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Do we really care about the quality of social care?

12 July 2017
Sue Evans - Chief Executive, Social Care Wales

Valuing and supporting the social care workforce is already a priority for Welsh Government and for us all working in the social care arena. But it should be a priority for everyone, as it is fundamental to helping protect, empower and support children and adults facing difficulties in their lives.  

We are all likely to know someone who needs care and support, and many of us will depend upon good care in later life or if we experience a life changing event, such as illness or accident.  

The NHS relies on good social care to support patients when they are discharged from hospital, and to keep people well at home and avoid unplanned visits to A&E.

The ethos of good social care practice is to safeguard those who are at risk of harm and to help people live the life that matters to them. This needs practitioners who are highly skilled in understanding the context of family and community situations, and assessing risks while leaving the person in control of their care and support decisions.  

Each person will have their own strengths and unique situation. Social care workers need the knowledge and skills about what works in different situations and how best to work in partnership with people to provide good care and support.

How do we make sure those who are entrusted to provide protection, care and support are equipped and supported in Wales? We achieve this through good employment practice and regulation.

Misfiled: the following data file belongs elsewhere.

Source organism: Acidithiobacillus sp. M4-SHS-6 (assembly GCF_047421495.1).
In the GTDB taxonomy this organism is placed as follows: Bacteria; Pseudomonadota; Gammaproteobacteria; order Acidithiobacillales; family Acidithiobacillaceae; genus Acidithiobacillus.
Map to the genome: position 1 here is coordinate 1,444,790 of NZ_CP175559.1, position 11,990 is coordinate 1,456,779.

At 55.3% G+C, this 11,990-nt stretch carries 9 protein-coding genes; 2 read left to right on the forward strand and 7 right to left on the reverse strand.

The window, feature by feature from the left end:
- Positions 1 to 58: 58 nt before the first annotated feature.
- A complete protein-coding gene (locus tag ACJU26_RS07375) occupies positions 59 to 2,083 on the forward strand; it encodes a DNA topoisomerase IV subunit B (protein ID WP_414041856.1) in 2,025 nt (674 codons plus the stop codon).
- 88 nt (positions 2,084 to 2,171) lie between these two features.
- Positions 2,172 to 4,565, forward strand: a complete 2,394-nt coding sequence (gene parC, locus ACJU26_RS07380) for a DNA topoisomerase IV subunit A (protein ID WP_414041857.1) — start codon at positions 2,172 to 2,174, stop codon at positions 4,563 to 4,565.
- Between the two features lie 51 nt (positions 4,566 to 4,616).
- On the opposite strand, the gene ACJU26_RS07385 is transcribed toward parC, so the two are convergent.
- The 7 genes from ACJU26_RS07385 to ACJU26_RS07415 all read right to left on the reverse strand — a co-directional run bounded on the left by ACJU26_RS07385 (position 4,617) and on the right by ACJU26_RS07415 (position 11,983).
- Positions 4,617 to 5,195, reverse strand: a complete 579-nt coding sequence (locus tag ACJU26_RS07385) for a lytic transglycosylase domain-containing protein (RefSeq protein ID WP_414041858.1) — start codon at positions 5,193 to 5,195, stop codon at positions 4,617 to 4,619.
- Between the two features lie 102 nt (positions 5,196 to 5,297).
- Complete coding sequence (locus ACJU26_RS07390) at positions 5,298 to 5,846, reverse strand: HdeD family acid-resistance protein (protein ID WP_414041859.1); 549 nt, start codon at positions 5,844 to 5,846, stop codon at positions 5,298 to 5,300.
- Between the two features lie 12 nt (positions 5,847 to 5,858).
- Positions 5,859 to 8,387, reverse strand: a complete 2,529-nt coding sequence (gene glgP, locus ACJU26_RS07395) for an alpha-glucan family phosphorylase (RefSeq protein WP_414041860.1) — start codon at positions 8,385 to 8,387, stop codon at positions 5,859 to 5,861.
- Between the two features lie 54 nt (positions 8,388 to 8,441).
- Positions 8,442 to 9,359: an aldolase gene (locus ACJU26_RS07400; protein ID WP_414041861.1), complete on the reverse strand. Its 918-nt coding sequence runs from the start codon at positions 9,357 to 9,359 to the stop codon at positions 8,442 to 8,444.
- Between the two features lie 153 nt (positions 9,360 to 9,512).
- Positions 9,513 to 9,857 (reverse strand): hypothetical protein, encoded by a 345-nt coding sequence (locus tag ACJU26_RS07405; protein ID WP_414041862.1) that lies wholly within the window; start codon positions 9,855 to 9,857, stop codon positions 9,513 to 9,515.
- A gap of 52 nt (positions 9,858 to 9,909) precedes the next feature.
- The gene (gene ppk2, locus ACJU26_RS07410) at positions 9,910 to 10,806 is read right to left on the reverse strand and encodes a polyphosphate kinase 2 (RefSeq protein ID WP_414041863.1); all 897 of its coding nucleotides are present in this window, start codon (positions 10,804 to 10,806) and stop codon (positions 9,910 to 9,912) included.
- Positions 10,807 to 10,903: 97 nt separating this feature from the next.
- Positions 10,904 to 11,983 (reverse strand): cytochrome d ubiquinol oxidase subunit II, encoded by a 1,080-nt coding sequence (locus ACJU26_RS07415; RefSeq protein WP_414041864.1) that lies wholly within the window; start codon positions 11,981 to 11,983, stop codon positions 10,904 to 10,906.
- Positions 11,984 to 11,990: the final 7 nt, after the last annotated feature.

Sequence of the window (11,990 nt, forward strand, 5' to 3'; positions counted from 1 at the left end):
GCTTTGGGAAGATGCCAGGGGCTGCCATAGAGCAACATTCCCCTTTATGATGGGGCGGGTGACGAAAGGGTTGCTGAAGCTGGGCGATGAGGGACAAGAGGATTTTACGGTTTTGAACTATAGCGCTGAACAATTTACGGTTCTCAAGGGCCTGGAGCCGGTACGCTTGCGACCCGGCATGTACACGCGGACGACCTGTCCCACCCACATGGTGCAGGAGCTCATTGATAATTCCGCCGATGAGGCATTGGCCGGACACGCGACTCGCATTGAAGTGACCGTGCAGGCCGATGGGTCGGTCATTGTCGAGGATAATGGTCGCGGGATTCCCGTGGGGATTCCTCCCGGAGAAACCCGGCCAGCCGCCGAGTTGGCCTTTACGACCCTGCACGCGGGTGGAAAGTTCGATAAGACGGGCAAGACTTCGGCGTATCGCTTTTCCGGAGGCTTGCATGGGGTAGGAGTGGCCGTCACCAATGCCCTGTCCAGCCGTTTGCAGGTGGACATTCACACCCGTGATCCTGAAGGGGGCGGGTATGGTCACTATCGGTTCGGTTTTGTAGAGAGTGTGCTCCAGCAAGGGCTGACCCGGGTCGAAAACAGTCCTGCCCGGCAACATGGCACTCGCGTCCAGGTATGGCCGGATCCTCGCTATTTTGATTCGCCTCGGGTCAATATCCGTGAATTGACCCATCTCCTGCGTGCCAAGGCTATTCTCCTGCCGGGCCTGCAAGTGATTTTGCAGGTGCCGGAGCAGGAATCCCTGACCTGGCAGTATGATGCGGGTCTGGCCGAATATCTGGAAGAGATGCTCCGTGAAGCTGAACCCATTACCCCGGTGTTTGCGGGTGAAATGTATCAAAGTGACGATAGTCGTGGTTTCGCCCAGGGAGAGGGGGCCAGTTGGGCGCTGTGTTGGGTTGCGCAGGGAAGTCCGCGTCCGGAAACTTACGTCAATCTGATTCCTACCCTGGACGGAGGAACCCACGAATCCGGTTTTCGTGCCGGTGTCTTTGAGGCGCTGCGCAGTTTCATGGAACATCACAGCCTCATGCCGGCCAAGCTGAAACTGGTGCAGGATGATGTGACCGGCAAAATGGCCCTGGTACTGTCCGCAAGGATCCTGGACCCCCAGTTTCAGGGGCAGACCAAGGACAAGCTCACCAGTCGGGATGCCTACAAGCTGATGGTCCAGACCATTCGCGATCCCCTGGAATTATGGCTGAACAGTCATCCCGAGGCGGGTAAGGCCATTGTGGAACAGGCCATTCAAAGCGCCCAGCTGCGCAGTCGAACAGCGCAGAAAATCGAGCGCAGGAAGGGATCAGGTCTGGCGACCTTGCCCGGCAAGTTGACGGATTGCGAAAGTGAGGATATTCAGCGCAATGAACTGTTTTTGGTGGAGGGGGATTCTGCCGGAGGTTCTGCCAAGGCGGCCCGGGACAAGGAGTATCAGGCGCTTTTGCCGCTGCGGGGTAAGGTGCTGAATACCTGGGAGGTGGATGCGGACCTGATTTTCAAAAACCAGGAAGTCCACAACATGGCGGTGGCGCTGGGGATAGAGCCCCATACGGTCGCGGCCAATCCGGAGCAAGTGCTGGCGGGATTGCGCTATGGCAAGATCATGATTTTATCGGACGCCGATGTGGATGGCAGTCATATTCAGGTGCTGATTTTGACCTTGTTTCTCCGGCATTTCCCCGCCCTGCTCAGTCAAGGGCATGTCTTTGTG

Social Care Wales is the regulator for the social care workforce and we hold a register of people who work in the sector. We already register and regulate social workers, residential child care workers and social care managers, and will register domiciliary care workers from 2018.  

Domiciliary care workers are at the front line, supporting people in their own homes so they are able to increase or sustain their independence – even when their needs are complex – as most people want to remain at home for as long as possible.

Regulating domiciliary care workers means they will: 

  • follow the Code of Professional Practice for Social Care
  • have the knowledge and skills (including qualifications) needed
  • are physically and mentally fit to practise, and have the character and competence to practise. 

There are lots of benefits to registration and regulation, including:

  • protecting people’s rights and making sure they are listened to
  • supporting people to be independent and protect themselves
  • evidence-based practice is developed and understood 
  • people having confidence in the workforce 
  • the public know they can rely on registered social care workers 
  • recognising workers have the necessary values, skills and knowledge
  • workers taking responsibility for continuously developing their knowledge and skills 
  • employers can provide the support and development needed.

Social Care Wales will make sure the right training and qualifications are available, and our regulatory role enables us to support good practice in social care. 

Where we are told about poor practice, we will aim to work with people so they can improve. If this is not possible – if a worker is not ‘fit to practise’ – they can be removed from the register, which means they would not be able to work as a registered social care worker. 

This provides public assurance that registered workers have shown they have the right knowledge and skills, and that Social Care Wales will investigate any referrals about a registered worker’s fitness to practise.